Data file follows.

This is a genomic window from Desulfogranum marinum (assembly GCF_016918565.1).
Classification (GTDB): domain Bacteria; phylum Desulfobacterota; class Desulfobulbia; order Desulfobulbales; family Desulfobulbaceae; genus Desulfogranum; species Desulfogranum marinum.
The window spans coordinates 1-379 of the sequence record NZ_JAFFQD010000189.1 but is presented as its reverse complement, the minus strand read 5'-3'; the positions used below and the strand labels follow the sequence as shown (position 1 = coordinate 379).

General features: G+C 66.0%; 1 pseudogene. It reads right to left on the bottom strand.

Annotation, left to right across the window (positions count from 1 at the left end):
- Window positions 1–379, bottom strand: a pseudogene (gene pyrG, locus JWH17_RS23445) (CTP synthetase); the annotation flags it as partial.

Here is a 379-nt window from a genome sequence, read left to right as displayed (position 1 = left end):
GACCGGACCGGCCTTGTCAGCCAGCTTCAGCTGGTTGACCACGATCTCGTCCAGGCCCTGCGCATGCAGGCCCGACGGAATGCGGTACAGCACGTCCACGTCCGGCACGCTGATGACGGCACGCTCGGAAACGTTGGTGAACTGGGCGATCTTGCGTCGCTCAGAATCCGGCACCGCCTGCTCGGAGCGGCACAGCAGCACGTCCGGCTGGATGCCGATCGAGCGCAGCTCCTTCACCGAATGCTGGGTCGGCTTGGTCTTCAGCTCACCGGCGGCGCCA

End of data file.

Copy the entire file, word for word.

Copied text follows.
This is a genomic window from Desulfogranum marinum (assembly GCF_016918565.1).
Classification (GTDB): domain Bacteria; phylum Desulfobacterota; class Desulfobulbia; order Desulfobulbales; family Desulfobulbaceae; genus Desulfogranum; species Desulfogranum marinum.
The window spans coordinates 1-379 of the sequence record NZ_JAFFQD010000189.1 but is presented as its reverse complement, the minus strand read 5'-3'; the positions used below and the strand labels follow the sequence as shown (position 1 = coordinate 379).

General features: G+C 66.0%; 1 pseudogene. It reads right to left on the bottom strand.

Annotation, left to right across the window (positions count from 1 at the left end):
- Window positions 1–379, bottom strand: a pseudogene (gene pyrG, locus JWH17_RS23445) (CTP synthetase); the annotation flags it as partial.

Here is a 379-nt window from a genome sequence, read left to right as displayed (position 1 = left end):
GACCGGACCGGCCTTGTCAGCCAGCTTCAGCTGGTTGACCACGATCTCGTCCAGGCCCTGCGCATGCAGGCCCGACGGAATGCGGTACAGCACGTCCACGTCCGGCACGCTGATGACGGCACGCTCGGAAACGTTGGTGAACTGGGCGATCTTGCGTCGCTCAGAATCCGGCACCGCCTGCTCGGAGCGGCACAGCAGCACGTCCGGCTGGATGCCGATCGAGCGCAGCTCCTTCACCGAATGCTGGGTCGGCTTGGTCTTCAGCTCACCGGCGGCGCCA